Indian youth.
    The Department also expects that these selection criteria will help 
ensure that any projects that are funded under this program will be of 
high technical quality. Therefore, we are proposing specific factors 
that are unique to this program among the following selection criteria: 
Need for project; quality of project design; adequacy of resources; and 
quality of project personnel. We believe that these proposed selection 
criteria would help us better select applications for funding and 
improve the STEP program.

Proposed Selection Criteria

    The Assistant Secretary for Elementary and Secondary Education 
proposes the following selection criteria for evaluating an application 
under this program. In any year in which this program is in effect, we 
may apply one or more of these criteria or sub-criteria, any of the 
selection criteria in 34 CFR 75.210, or any combination of these. In 
the notice inviting applications or the application package or both, we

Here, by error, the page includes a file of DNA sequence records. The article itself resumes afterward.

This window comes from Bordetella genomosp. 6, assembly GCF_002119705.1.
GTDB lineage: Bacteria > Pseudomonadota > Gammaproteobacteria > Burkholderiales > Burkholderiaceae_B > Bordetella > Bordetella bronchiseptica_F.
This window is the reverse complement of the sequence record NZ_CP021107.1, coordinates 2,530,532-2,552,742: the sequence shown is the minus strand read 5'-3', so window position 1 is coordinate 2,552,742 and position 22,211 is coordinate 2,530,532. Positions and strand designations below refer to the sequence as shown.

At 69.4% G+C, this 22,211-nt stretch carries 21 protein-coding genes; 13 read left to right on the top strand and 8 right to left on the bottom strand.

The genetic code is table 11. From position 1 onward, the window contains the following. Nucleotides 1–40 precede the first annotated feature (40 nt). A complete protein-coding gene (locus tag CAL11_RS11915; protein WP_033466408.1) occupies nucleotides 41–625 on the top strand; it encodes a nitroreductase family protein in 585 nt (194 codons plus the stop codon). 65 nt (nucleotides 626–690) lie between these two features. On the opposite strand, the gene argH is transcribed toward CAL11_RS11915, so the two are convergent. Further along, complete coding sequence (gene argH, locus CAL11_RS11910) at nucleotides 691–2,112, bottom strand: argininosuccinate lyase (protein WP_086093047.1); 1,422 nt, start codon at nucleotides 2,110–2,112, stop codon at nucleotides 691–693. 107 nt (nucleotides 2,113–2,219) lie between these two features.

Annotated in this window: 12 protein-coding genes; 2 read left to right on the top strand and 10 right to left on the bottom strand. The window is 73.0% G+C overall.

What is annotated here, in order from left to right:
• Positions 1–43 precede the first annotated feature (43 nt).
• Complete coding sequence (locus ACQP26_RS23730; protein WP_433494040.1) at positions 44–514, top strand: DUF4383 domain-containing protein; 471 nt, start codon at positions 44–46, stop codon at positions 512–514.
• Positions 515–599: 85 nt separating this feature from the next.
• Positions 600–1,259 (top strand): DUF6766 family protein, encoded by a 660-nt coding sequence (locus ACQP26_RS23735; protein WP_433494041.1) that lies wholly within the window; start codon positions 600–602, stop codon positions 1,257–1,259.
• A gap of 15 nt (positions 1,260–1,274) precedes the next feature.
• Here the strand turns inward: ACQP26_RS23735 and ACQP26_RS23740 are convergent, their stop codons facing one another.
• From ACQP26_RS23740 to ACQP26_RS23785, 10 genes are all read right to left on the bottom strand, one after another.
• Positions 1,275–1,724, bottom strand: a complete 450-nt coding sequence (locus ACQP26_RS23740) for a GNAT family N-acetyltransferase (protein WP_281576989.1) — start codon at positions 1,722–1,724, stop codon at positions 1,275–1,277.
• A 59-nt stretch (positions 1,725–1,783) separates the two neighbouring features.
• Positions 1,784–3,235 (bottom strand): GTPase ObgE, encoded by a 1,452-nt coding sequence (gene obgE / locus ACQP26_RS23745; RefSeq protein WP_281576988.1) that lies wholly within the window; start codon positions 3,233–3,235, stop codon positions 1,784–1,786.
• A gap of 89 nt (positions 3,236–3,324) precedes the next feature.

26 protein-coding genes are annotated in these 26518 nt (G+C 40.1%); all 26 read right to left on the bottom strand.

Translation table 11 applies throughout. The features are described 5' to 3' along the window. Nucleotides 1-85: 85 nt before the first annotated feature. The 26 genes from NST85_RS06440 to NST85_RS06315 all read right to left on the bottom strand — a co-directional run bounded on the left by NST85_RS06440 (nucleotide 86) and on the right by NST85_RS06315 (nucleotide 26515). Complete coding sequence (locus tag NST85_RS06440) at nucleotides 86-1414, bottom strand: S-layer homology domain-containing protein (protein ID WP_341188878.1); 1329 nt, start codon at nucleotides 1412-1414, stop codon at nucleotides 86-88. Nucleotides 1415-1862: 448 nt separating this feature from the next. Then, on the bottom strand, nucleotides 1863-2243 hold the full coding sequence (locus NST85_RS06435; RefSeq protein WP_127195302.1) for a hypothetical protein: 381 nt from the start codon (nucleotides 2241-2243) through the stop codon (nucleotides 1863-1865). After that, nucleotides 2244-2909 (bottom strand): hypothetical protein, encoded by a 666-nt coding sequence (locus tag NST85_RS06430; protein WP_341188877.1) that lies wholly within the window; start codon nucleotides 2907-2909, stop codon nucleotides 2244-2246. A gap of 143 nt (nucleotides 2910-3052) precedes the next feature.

will announce the maximum possible points assigned to each criterion.
    (a) Need for project. The Assistant Secretary considers the extent 
to which the goals and objectives in the preliminary agreement, 
including the TEA capacity-building activities, address identified 
educational needs of the Indian students to be served.
    (b) Quality of the project design. The Assistant Secretary 
considers one or more of the following factors:
    (1) The extent to which the proposed project would recognize and 
support tribal sovereignty.
    (2) The extent to which the preliminary agreement defines goals, 
objectives, and outcomes of the proposed project that are likely to be